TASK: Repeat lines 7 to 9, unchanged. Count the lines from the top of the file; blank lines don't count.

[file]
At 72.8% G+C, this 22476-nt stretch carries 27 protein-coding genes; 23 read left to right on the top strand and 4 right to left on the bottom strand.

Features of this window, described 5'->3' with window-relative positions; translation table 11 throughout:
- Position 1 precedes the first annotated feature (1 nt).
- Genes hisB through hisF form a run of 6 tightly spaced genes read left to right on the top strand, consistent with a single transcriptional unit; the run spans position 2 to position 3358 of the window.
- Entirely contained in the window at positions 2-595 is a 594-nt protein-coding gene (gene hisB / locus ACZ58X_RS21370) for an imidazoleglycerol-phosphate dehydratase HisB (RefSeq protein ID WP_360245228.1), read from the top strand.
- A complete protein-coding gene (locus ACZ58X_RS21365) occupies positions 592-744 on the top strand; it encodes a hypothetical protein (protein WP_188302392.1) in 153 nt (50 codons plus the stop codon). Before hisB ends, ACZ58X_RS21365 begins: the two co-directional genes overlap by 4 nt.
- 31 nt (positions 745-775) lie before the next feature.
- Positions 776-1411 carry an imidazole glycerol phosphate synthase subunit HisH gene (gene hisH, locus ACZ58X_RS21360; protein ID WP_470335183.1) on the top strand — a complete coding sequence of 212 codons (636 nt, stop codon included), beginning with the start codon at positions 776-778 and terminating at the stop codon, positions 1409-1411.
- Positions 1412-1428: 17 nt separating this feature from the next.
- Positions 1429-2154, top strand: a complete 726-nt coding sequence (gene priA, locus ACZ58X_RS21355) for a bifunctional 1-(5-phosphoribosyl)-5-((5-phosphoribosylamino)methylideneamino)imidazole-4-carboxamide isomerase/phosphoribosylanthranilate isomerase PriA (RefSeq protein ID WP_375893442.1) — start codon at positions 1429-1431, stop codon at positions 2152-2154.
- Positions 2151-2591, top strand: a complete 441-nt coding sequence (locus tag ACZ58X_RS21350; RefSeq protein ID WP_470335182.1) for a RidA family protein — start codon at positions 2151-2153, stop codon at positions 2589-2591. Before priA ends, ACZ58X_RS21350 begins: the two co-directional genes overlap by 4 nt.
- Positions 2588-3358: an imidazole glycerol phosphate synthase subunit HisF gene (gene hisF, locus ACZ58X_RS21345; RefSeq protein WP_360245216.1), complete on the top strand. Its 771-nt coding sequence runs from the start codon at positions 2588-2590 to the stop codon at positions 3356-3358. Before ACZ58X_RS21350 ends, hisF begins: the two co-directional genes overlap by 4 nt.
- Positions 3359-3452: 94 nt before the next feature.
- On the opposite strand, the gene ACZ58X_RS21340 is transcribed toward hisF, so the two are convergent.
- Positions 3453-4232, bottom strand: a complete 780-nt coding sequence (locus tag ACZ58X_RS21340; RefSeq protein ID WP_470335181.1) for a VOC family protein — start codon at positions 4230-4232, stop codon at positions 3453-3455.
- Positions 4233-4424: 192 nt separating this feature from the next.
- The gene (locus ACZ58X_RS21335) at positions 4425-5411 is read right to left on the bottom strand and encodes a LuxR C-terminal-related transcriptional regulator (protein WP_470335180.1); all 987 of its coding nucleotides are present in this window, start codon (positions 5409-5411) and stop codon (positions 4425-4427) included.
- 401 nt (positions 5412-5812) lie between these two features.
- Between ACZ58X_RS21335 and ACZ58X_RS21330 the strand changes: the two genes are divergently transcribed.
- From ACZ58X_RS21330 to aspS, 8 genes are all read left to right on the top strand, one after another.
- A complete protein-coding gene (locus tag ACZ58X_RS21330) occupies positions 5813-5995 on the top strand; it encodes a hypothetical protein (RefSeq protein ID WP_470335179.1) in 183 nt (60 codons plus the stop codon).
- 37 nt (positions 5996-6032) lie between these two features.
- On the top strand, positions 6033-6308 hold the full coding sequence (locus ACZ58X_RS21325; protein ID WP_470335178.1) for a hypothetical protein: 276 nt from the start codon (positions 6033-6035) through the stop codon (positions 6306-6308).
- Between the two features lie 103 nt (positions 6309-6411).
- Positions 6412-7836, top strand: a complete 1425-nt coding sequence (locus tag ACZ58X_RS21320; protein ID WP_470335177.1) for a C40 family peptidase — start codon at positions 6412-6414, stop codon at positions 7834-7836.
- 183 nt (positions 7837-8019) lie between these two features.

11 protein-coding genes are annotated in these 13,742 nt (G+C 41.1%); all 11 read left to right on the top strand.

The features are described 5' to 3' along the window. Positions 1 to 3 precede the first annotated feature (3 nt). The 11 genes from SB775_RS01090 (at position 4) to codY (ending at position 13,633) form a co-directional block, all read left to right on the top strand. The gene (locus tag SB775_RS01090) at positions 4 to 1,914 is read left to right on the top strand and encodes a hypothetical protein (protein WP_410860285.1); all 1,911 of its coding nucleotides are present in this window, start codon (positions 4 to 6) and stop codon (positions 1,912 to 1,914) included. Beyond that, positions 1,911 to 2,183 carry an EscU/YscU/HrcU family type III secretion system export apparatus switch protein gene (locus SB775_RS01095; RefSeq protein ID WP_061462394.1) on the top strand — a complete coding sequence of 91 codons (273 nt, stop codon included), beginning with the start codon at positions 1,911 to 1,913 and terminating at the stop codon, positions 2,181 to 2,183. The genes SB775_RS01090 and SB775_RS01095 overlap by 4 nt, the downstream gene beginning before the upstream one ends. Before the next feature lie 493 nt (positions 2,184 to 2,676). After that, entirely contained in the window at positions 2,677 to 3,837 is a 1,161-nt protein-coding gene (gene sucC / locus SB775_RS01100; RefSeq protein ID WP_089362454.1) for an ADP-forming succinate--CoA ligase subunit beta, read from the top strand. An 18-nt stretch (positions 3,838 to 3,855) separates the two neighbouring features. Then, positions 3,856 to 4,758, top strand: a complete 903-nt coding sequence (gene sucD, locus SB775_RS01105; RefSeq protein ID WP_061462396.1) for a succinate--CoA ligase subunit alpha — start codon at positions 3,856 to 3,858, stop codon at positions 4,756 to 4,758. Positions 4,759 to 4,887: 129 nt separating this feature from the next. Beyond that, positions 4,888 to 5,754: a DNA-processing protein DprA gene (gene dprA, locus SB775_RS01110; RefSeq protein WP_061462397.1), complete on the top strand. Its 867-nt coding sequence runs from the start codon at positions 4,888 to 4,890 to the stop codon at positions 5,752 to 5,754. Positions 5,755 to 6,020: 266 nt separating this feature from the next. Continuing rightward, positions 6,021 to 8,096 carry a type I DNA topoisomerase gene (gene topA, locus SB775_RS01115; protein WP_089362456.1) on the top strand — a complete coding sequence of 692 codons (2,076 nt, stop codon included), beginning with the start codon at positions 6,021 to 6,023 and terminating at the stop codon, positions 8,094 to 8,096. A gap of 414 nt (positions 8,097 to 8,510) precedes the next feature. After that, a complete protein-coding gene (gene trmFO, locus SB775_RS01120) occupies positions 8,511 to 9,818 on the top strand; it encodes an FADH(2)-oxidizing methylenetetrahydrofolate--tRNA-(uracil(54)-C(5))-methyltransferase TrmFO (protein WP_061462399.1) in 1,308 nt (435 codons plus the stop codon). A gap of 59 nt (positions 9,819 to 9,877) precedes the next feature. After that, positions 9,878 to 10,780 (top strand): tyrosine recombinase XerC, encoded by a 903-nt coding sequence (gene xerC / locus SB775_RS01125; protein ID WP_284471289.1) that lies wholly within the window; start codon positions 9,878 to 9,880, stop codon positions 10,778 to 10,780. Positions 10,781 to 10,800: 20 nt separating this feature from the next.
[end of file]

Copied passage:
- 31 nt (positions 745-775) lie before the next feature.
- Positions 776-1411 carry an imidazole glycerol phosphate synthase subunit HisH gene (gene hisH, locus ACZ58X_RS21360; protein ID WP_470335183.1) on the top strand — a complete coding sequence of 212 codons (636 nt, stop codon included), beginning with the start codon at positions 776-778 and terminating at the stop codon, positions 1409-1411.
- Positions 1412-1428: 17 nt separating this feature from the next.